It’s time for another trip into the wonderful world of antebellum Southern white paternalism. Today we visit with Thomas Jackson, friend of the black man and uplifter of their souls.
Richard G. Williams has recently released Stonewall Jackson: The Black Man’s Friend, which "sheds light on Jackson’s love of God, and his desire to teach God’s word to all his children." Williams writes:
Jackson owned slaves, yet he wanted all people to know God. He asked that his church, Lexington Presbyterian Church, expand by more than 30 seats to accommodate increasing numbers of free blacks and slaves. In 1855 he began a black Sunday school, free for whomever wanted to attend. In violation of Virginia law, he and his wife taught black men, women and children to read, hoping that someday they could read God’s words.
On Sunday evenings, Jackson held prayer sessions with his wife, his slaves and any other black person that wished to partake. He, along with all those in attendance, was breaking the law.
According to Williams, "Jackson believed that for whatever reason, God allowed it (slavery) to happen. It wasn’t his business to thwart the will of God." "Jackson’s example teaches us," continues Williams "that we cannot always change the difficult circumstances and injustices we see around us, but we can change how we react to them. I think Jackson, like a lot of the Southerners, was uncomfortable with it (slavery)."
First, if we are to follow this logic than what is to stop us from praising all Southern slaveholders who fervently believed that they were acting in a way that was beneficial to their "family members." Many slaves in the antebellum South were encouraged to practice Christianity, so this doesn’t single Jackson out in any significant way. And how does a belief that God permitted it to happen help us with any moral assessment of Jackson? People believe all kinds of nutty things about what God allows and does not allow. Perhaps Williams explores the rich literature on the complex interactions between slaves and slaveholders. My guess is that Jackson’s behavior towards his slaves and other free blacks had much to do with the fact that both groups presented themselves in ways that demanded a recognition of their humanity (pace Genovese).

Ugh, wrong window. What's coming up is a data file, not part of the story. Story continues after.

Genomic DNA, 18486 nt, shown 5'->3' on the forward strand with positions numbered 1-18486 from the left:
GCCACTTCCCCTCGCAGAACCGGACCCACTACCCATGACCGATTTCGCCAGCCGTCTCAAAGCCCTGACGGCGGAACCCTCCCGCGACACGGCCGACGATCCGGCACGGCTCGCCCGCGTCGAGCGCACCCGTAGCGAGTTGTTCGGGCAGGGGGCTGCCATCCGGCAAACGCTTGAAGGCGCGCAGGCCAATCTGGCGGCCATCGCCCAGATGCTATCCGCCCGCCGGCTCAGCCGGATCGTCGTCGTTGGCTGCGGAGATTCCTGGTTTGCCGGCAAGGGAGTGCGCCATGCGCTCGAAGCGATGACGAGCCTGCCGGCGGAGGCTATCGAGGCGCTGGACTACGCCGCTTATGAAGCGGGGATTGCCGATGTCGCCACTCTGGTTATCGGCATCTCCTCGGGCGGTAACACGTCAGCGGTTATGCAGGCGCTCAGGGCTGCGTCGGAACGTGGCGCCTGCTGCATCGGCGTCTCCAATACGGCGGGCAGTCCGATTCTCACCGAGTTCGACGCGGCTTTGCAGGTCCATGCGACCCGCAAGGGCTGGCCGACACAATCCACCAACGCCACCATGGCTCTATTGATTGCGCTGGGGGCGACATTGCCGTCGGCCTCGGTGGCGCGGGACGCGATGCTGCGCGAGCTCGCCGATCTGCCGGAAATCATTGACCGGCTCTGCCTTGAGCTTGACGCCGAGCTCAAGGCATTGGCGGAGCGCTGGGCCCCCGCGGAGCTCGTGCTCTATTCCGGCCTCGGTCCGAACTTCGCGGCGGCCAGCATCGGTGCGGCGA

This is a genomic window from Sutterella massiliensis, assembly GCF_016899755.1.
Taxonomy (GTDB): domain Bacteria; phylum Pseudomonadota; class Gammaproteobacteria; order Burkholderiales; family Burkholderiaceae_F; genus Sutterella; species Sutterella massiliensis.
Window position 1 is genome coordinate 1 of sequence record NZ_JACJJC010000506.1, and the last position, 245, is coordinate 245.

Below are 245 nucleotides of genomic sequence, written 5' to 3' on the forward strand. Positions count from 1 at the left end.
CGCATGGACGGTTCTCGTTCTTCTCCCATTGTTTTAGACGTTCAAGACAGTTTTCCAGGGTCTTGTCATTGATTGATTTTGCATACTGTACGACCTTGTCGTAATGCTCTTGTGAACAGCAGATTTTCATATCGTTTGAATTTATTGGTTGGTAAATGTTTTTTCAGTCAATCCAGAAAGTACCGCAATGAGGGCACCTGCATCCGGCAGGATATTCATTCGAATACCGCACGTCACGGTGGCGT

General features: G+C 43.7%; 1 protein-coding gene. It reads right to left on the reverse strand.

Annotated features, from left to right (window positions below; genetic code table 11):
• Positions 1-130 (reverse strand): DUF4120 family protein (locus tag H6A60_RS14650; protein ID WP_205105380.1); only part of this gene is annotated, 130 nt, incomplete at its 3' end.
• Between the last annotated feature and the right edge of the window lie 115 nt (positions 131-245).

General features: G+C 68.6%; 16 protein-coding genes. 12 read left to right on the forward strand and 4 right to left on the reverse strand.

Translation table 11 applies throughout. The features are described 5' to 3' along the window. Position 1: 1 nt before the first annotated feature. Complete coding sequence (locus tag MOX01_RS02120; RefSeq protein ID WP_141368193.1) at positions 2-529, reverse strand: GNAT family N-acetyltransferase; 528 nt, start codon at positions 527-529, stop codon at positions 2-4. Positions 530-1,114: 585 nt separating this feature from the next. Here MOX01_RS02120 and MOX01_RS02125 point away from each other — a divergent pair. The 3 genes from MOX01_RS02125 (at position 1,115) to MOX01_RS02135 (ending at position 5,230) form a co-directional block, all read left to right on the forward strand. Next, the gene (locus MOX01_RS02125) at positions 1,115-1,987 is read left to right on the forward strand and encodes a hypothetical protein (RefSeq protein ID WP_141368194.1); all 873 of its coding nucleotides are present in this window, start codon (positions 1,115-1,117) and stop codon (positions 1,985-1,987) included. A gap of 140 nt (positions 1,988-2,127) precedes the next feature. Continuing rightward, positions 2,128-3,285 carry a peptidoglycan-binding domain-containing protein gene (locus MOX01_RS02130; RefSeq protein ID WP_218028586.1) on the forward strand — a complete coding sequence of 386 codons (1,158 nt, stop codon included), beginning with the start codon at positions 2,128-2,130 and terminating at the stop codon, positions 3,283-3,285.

Williams warns us not to judge Jackson and others through the lens of our 21st century values. However, the alternative of judging based on mid-nineteenth century values is fraught with difficulties and are clearly exposed in most of these so-called Christian-inspired biographies. If we are to praise Jackson, Lee and others (typically white Southerners and there is even someone who is going to apply this approach to of all people, Nathan B. Forrest) than what are we to make of those in the abolitionist camp? Are they less praiseworthy because they mistakenly acknowledged that the Christian God and slavery were incompatible?